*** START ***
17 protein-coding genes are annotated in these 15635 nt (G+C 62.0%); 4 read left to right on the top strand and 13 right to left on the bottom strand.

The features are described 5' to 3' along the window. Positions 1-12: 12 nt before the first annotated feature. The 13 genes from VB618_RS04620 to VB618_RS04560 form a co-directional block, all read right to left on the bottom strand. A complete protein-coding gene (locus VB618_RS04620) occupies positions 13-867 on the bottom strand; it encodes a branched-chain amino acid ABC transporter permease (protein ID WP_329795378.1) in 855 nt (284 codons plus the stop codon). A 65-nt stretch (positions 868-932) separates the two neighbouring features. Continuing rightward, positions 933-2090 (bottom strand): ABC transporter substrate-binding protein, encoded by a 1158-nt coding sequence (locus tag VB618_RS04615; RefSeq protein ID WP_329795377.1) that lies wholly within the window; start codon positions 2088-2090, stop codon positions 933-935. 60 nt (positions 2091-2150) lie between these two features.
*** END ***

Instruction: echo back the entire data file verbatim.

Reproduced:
17 protein-coding genes are annotated in these 15635 nt (G+C 62.0%); 4 read left to right on the top strand and 13 right to left on the bottom strand.

The features are described 5' to 3' along the window. Positions 1-12: 12 nt before the first annotated feature. The 13 genes from VB618_RS04620 to VB618_RS04560 form a co-directional block, all read right to left on the bottom strand. A complete protein-coding gene (locus VB618_RS04620) occupies positions 13-867 on the bottom strand; it encodes a branched-chain amino acid ABC transporter permease (protein ID WP_329795378.1) in 855 nt (284 codons plus the stop codon). A 65-nt stretch (positions 868-932) separates the two neighbouring features. Continuing rightward, positions 933-2090 (bottom strand): ABC transporter substrate-binding protein, encoded by a 1158-nt coding sequence (locus tag VB618_RS04615; RefSeq protein ID WP_329795377.1) that lies wholly within the window; start codon positions 2088-2090, stop codon positions 933-935. 60 nt (positions 2091-2150) lie between these two features.